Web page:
The Drs: What is a Cutaneous Horn & How to Prevent Ringworm in Puppies


The Doctors: It is Possible for Humans to Grow Cutaneous Horns

Allison contacted The Doctors via Facebook because she has a cone shaped like wart growing on her and she knows it is not a skin tag since she has had one before and this looks completely different. She wanted to know if it could be something other than a skin tag growing on her.

Well, Allison. You may growing a horn. Dr. Anna Guanche said it is entirely possible for humans to grow something called a cutaneous horn, a growth that is made of carotene, the same stuff your toenails are made of. She said cutaneous horns have been known to grow as big as nine inches long before falling off and potentially growing back.


While the horn would be visually unappealing, it is not the may concern. Dr. Guanche said her main concern lies with the base of the horn because 20 percent of cutaneous horns will develop into skin cancer at the base.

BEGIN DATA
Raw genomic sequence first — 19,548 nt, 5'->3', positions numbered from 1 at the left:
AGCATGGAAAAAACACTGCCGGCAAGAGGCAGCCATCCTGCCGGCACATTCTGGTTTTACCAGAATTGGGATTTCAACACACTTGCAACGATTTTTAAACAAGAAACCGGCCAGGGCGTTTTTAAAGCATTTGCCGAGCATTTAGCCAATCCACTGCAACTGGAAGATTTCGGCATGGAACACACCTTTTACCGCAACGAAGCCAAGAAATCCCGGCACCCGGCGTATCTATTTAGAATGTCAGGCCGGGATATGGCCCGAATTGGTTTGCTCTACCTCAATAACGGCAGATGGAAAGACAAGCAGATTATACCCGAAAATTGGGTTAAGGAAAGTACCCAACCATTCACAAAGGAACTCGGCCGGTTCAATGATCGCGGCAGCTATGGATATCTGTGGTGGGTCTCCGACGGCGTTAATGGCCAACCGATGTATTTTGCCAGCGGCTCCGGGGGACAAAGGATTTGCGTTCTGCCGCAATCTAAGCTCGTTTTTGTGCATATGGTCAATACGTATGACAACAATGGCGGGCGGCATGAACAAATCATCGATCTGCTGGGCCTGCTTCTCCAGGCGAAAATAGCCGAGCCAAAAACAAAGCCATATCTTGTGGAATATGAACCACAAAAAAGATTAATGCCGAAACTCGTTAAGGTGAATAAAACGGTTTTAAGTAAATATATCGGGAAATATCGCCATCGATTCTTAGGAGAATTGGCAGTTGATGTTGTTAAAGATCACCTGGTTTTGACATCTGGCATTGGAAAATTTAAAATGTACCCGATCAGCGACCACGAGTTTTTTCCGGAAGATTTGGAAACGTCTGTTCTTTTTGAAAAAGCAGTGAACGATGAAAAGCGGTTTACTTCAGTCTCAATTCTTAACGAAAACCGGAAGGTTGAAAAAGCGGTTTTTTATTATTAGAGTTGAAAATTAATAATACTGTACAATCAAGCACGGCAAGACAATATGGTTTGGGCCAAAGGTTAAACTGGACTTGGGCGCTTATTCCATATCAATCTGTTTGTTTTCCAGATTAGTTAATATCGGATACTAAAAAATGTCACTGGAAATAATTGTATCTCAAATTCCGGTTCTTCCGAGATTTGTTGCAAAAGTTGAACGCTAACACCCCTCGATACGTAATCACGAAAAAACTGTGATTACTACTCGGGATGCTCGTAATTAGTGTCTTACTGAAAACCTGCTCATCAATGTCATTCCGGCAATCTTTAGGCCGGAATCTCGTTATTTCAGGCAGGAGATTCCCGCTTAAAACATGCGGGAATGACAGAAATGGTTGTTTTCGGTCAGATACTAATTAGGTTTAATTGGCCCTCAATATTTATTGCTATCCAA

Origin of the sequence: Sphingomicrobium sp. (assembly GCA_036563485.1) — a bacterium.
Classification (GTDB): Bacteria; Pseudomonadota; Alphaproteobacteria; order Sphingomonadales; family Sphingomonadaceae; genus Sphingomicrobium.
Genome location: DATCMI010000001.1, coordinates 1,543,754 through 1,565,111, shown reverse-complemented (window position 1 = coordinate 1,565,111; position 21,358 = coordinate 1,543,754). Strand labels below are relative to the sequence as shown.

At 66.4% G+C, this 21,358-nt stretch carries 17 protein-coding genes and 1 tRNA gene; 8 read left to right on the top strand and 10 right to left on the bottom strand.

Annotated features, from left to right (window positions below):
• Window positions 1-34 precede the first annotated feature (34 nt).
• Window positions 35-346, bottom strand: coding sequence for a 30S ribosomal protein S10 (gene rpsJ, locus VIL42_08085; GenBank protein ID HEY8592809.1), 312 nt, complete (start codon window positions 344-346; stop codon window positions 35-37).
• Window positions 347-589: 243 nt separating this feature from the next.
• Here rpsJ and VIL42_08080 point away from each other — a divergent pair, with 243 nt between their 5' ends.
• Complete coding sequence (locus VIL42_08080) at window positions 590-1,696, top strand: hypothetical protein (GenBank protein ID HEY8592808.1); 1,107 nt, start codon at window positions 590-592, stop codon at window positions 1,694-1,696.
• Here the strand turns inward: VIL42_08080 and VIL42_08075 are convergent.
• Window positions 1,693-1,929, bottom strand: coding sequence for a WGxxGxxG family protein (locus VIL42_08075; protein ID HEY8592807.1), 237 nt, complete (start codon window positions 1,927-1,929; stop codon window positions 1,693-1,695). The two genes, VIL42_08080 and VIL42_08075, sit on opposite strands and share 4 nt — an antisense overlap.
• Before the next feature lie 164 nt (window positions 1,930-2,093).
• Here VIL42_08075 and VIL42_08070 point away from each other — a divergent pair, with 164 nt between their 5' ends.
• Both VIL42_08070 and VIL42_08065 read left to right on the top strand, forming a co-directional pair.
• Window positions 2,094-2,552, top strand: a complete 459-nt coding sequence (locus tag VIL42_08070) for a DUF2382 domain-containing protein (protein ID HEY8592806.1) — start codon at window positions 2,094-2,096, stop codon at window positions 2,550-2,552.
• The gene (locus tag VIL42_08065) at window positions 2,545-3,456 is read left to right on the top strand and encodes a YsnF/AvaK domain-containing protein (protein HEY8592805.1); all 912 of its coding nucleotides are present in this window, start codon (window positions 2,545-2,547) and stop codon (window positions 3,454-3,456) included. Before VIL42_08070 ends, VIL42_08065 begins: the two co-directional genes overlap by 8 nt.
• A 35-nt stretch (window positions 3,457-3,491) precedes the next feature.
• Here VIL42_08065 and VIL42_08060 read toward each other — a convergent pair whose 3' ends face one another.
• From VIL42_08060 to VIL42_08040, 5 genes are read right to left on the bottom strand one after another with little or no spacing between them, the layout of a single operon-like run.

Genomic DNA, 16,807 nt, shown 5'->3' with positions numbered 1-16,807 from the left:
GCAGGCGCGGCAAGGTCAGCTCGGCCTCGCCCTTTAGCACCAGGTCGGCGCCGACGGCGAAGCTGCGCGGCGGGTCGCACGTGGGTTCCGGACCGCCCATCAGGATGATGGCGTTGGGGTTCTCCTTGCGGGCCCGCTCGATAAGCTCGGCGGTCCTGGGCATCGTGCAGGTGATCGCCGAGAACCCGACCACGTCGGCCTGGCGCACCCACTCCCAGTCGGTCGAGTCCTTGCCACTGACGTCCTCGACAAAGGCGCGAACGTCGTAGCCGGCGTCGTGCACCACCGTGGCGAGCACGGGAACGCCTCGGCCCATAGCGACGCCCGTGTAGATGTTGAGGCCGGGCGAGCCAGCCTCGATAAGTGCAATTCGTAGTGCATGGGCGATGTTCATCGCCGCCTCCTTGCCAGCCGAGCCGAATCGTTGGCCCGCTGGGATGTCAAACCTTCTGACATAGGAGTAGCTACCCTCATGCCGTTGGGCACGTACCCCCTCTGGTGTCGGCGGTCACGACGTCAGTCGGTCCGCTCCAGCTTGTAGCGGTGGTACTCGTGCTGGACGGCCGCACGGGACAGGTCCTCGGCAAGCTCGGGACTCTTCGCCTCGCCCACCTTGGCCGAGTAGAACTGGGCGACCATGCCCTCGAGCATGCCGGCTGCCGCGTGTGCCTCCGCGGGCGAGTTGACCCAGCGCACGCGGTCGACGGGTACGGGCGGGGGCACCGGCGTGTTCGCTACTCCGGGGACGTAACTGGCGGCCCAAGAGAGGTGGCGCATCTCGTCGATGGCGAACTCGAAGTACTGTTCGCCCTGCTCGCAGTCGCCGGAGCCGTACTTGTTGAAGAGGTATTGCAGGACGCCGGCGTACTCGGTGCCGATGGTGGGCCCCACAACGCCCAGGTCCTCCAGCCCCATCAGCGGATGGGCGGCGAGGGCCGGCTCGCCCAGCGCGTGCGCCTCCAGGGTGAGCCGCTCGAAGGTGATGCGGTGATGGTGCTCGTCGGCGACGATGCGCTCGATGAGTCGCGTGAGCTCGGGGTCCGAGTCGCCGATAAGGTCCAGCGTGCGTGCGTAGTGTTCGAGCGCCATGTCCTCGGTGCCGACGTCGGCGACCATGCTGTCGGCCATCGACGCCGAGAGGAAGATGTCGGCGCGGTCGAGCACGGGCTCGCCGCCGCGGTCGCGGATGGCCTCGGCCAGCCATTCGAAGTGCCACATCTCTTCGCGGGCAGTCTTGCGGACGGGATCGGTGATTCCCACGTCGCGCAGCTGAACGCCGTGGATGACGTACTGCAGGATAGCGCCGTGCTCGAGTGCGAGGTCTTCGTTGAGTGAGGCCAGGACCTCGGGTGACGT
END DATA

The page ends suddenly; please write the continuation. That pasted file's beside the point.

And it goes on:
Skin Tags Are Not the Same as Cutaneous Horns

While skin tags are also growths like cutaneous horns, they are harmless. Dr. Guanche said skin tags can grow anywhere skin rubs together and they can be removed if they become bothersome.


Puppies Can Spread Ringworm to Humans

The Drs: What is a Cutaneous Horn & How to Prevent Ringworm in Puppies

The Doctors looked at the difference between a cutaneous horn and a skin tag and they went over the best ways to prevent the transfer of ringworm.

Tiffany just bought a new puppy and she wants to know if it is true that dogs can pass some illnesses to their owners. She wanted to know what can be passed along, how they can be spotted and how to prevent the transfer of disease.

Veterinarian Dr. Karen Halligan said ringworm is common in puppies and it can be transferred to a human. While the fungus is contagious it is very treatable.

Hook Worms Can Kill Puppies

Dr. Halligan was more concerned with hook worm because it can be spread to humans and because it can kill a puppy by bleeding it to death. She explained the hook worm lives in the blood stream of the puppy and sucks blood from the intestines. For a small dog, the hook worm can suck so much blood they can kill the puppy.

Dr. Halligan’s best prevention tip for both of these diseases is taking the puppy to the bet every two to four weeks for a checkup and to have them de-wormed.


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